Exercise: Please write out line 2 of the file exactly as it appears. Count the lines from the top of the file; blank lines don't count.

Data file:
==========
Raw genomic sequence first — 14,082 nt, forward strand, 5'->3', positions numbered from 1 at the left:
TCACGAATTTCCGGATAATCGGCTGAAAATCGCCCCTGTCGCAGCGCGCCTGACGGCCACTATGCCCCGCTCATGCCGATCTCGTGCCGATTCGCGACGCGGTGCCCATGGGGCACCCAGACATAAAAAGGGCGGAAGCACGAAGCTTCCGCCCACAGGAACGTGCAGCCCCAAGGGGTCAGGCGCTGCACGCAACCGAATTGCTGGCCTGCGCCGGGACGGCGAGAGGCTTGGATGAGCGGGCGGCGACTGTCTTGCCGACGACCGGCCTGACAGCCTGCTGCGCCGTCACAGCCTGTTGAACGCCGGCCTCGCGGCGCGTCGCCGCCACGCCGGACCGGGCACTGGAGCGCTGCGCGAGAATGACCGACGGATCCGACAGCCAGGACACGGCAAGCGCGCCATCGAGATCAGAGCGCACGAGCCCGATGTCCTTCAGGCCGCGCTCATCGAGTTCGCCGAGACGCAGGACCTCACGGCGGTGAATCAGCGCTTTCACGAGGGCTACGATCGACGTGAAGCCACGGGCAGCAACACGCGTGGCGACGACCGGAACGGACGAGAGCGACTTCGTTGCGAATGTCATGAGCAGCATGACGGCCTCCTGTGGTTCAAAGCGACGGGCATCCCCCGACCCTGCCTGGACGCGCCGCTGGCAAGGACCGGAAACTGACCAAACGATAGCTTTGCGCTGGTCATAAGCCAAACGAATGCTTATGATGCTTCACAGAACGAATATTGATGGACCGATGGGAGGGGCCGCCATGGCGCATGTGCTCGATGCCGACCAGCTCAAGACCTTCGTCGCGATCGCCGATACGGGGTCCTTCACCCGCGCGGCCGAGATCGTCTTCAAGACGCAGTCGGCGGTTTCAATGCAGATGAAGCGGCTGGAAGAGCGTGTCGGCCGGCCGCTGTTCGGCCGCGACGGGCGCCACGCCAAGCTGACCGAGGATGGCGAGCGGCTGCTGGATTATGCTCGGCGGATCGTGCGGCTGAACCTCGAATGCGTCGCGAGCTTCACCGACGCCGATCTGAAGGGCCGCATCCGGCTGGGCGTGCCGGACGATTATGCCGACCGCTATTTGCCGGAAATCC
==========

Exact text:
TCACGAATTTCCGGATAATCGGCTGAAAATCGCCCCTGTCGCAGCGCGCCTGACGGCCACTATGCCCCGCTCATGCCGATCTCGTGCCGATTCGCGACGCGGTGCCCATGGGGCACCCAGACATAAAAAGGGCGGAAGCACGAAGCTTCCGCCCACAGGAACGTGCAGCCCCAAGGGGTCAGGCGCTGCACGCAACCGAATTGCTGGCCTGCGCCGGGACGGCGAGAGGCTTGGATGAGCGGGCGGCGACTGTCTTGCCGACGACCGGCCTGACAGCCTGCTGCGCCGTCACAGCCTGTTGAACGCCGGCCTCGCGGCGCGTCGCCGCCACGCCGGACCGGGCACTGGAGCGCTGCGCGAGAATGACCGACGGATCCGACAGCCAGGACACGGCAAGCGCGCCATCGAGATCAGAGCGCACGAGCCCGATGTCCTTCAGGCCGCGCTCATCGAGTTCGCCGAGACGCAGGACCTCACGGCGGTGAATCAGCGCTTTCACGAGGGCTACGATCGACGTGAAGCCACGGGCAGCAACACGCGTGGCGACGACCGGAACGGACGAGAGCGACTTCGTTGCGAATGTCATGAGCAGCATGACGGCCTCCTGTGGTTCAAAGCGACGGGCATCCCCCGACCCTGCCTGGACGCGCCGCTGGCAAGGACCGGAAACTGACCAAACGATAGCTTTGCGCTGGTCATAAGCCAAACGAATGCTTATGATGCTTCACAGAACGAATATTGATGGACCGATGGGAGGGGCCGCCATGGCGCATGTGCTCGATGCCGACCAGCTCAAGACCTTCGTCGCGATCGCCGATACGGGGTCCTTCACCCGCGCGGCCGAGATCGTCTTCAAGACGCAGTCGGCGGTTTCAATGCAGATGAAGCGGCTGGAAGAGCGTGTCGGCCGGCCGCTGTTCGGCCGCGACGGGCGCCACGCCAAGCTGACCGAGGATGGCGAGCGGCTGCTGGATTATGCTCGGCGGATCGTGCGGCTGAACCTCGAATGCGTCGCGAGCTTCACCGACGCCGATCTGAAGGGCCGCATCCGGCTGGGCGTGCCGGACGATTATGCCGACCGCTATTTGCCGGAAATCC